{ "emname": "fanshopmessagingclient", "namespace": "soccerclub/scenario/fanshop", "version": "1.1.0", "instanceType": "reuse", "options": { "management": true, "messagingrest": true, "messaging": true }, "rules": { "queueRules": { "publishFilter": [ "${namespace}/*" ], "subscribeFilter": [ "${namespace}/*" ] }, "topicRules": { "publishFilter": [ "${namespace}/*" ], "subscribeFilter": [ "${namespace}/*" ] } }


{ "appId": "fanshopxsappname!t14860", "appName": "fanshopSaasregAppname", "appUrls": { "getDependencies" : "", "onSubscription" : "{tenantId}" }, "displayName": "Fanshop MT app (based on XSUAA, SaaSreg, Enterprise-Messaging)"


{ "xsappname": "fanshopxsappname", "tenant-mode": "shared"


applications: - name: fanshopapp memory: 512M routes: - route: - route: services: - fanshopMsg - fanshopXsuaa - fanshopSaasreg


{ "dependencies": { "@sap/xsenv": "latest", "@sap/xssec": "latest", "express": "^4.16.2", "node-fetch": "2.6.2" }


const xsenv = require('@sap/xsenv')
const fetch = require('node-fetch')
const express = require('express')
const app = express()
const xssec = require('@sap/xssec')
app.use(express.json()) const CREDENTIALS = xsenv.getServices({ myMessaging: { tag: 'enterprise-messaging'} }).myMessaging /* App server */
app.listen(process.env.PORT, () => {}) /* App endpoints */ app.get('/app', function(req, res){ const url = `https://${req.hostname}/register?name=JoeCool` res.send(`<h1>Fanshop Homepage</h1>Click <a href="${url}">here</a> to register as Fan.`)
}) app.get('/register', async (req, res) => { const hostname = req.hostname // hostname is: const subdomain = hostname.substring(0,hostname.lastIndexOf('-')) // subdomain is consumer const msg = `{"name": "${}"}` const result = await _sendMessage(msg, 'fanshopQueue', CREDENTIALS, subdomain) res.send(`Thank you for your registration as new Fan, '${}'. Result: ${result}.`) }) /* Multi Tenancy callbacks */ app.put('/mtcallback/:tenant_id', (req, res) => { const appHost = req.hostname const subDomain = req.body.subscribedSubdomain res.status(200).send(`https://${subDomain}-${appHost}/app`)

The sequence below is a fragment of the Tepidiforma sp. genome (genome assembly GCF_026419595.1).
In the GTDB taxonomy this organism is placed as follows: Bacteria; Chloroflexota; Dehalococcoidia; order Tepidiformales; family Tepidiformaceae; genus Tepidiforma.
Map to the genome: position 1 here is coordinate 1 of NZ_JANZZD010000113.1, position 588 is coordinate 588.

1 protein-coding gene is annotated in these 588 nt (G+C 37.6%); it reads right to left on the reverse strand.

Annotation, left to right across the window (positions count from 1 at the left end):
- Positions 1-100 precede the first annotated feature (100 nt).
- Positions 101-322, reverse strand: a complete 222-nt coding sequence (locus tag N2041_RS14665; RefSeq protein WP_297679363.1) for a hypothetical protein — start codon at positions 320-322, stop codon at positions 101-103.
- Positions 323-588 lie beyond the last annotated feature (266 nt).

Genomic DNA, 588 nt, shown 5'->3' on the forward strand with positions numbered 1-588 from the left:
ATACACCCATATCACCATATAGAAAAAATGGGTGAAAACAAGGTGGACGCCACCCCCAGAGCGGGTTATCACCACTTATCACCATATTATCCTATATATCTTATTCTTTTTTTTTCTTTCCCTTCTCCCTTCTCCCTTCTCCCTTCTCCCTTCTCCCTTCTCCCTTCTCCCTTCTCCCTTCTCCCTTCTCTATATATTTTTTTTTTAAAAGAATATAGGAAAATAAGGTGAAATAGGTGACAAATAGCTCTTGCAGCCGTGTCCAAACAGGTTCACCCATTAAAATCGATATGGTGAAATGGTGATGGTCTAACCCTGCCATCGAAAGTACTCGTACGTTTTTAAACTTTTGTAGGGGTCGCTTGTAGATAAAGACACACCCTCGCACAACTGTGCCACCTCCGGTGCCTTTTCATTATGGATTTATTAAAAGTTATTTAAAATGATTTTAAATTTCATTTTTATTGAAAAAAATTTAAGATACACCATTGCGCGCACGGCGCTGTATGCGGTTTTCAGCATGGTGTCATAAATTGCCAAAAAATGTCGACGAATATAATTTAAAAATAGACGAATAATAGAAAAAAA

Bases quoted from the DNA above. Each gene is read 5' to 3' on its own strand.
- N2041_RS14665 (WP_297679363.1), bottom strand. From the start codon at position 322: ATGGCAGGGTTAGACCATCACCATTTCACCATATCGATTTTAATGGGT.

}) app.delete('/mtcallback/:tenant_id', (req, res) => { res.status(200).end('unsubscribed')
}) app.get('/mtcallback/dependencies', (req, res) => { res.status(200).json([{'xsappname': CREDENTIALS.uaa.xsappname }])
}) /* HELPER */ async function _fetchJwtToken (credentials, subdomain){ return new Promise ((resolve, reject) => { xssec.requests.requestClientCredentialsToken(subdomain, credentials, null, null, (error, token)=>{ resolve(token) }) }) } function _composeMsgRestUrlForSendMsg (msgCredentials, queueNamePostfix){ const slash = '%2F' const namespace = msgCredentials.namespace const namespaceEncoded = namespace.replace(/\//g, slash) const fullQueue = namespaceEncoded + slash + queueNamePostfix const uri = msgCredentials.messaging[2].uri return `${uri}/messagingrest/v1/queues/${fullQueue}/messages` } async function _sendMessage(msg, queueNamePostfix, msgCredentials, subdomain){ const uaa = msgCredentials.uaa const jwtToken = await _fetchJwtToken(uaa, subdomain) // call subscriber account to fetch token const messagingRestUrl = _composeMsgRestUrlForSendMsg(msgCredentials, queueNamePostfix) const options = { method: 'POST', body: msg, headers: { Authorization: 'Bearer ' + jwtToken, 'Content-Type': 'application/json', 'x-qos' : 0 // or 1 } } const response = await fetch(messagingRestUrl, options) return response.status